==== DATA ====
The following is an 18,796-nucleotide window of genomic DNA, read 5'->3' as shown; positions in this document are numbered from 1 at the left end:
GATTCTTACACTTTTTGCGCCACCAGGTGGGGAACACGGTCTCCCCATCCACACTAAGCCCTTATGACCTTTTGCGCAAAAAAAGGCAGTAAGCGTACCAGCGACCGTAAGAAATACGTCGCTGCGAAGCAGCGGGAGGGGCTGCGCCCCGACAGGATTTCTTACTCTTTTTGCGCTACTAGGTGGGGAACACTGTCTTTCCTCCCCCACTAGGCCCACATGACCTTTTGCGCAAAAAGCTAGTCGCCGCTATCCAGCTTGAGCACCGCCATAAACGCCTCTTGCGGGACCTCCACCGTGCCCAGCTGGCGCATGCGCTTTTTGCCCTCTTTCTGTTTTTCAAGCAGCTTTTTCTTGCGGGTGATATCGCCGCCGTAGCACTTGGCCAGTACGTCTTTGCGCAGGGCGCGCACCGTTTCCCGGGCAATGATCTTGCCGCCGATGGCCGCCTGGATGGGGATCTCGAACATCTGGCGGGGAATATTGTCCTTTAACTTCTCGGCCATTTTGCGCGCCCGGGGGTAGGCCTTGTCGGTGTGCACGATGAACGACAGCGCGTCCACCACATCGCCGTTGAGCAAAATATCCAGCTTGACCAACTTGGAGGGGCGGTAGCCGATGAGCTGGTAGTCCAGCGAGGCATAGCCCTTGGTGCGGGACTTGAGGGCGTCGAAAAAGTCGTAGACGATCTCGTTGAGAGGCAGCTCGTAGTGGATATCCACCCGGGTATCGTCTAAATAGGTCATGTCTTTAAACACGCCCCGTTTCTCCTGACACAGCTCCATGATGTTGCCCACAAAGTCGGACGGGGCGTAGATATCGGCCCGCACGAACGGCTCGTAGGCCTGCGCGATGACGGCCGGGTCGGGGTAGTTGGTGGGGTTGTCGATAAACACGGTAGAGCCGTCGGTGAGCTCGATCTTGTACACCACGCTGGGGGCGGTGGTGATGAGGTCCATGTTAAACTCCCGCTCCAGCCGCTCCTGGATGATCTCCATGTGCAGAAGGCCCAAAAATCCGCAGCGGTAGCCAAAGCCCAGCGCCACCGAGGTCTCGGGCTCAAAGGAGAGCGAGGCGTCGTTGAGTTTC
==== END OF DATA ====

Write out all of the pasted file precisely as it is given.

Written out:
The following is an 18,796-nucleotide window of genomic DNA, read 5'->3' as shown; positions in this document are numbered from 1 at the left end:
GATTCTTACACTTTTTGCGCCACCAGGTGGGGAACACGGTCTCCCCATCCACACTAAGCCCTTATGACCTTTTGCGCAAAAAAAGGCAGTAAGCGTACCAGCGACCGTAAGAAATACGTCGCTGCGAAGCAGCGGGAGGGGCTGCGCCCCGACAGGATTTCTTACTCTTTTTGCGCTACTAGGTGGGGAACACTGTCTTTCCTCCCCCACTAGGCCCACATGACCTTTTGCGCAAAAAGCTAGTCGCCGCTATCCAGCTTGAGCACCGCCATAAACGCCTCTTGCGGGACCTCCACCGTGCCCAGCTGGCGCATGCGCTTTTTGCCCTCTTTCTGTTTTTCAAGCAGCTTTTTCTTGCGGGTGATATCGCCGCCGTAGCACTTGGCCAGTACGTCTTTGCGCAGGGCGCGCACCGTTTCCCGGGCAATGATCTTGCCGCCGATGGCCGCCTGGATGGGGATCTCGAACATCTGGCGGGGAATATTGTCCTTTAACTTCTCGGCCATTTTGCGCGCCCGGGGGTAGGCCTTGTCGGTGTGCACGATGAACGACAGCGCGTCCACCACATCGCCGTTGAGCAAAATATCCAGCTTGACCAACTTGGAGGGGCGGTAGCCGATGAGCTGGTAGTCCAGCGAGGCATAGCCCTTGGTGCGGGACTTGAGGGCGTCGAAAAAGTCGTAGACGATCTCGTTGAGAGGCAGCTCGTAGTGGATATCCACCCGGGTATCGTCTAAATAGGTCATGTCTTTAAACACGCCCCGTTTCTCCTGACACAGCTCCATGATGTTGCCCACAAAGTCGGACGGGGCGTAGATATCGGCCCGCACGAACGGCTCGTAGGCCTGCGCGATGACGGCCGGGTCGGGGTAGTTGGTGGGGTTGTCGATAAACACGGTAGAGCCGTCGGTGAGCTCGATCTTGTACACCACGCTGGGGGCGGTGGTGATGAGGTCCATGTTAAACTCCCGCTCCAGCCGCTCCTGGATGATCTCCATGTGCAGAAGGCCCAAAAATCCGCAGCGGTAGCCAAAGCCCAGCGCCACCGAGGTCTCGGGCTCAAAGGAGAGCGAGGCGTCGTTGAGTTTC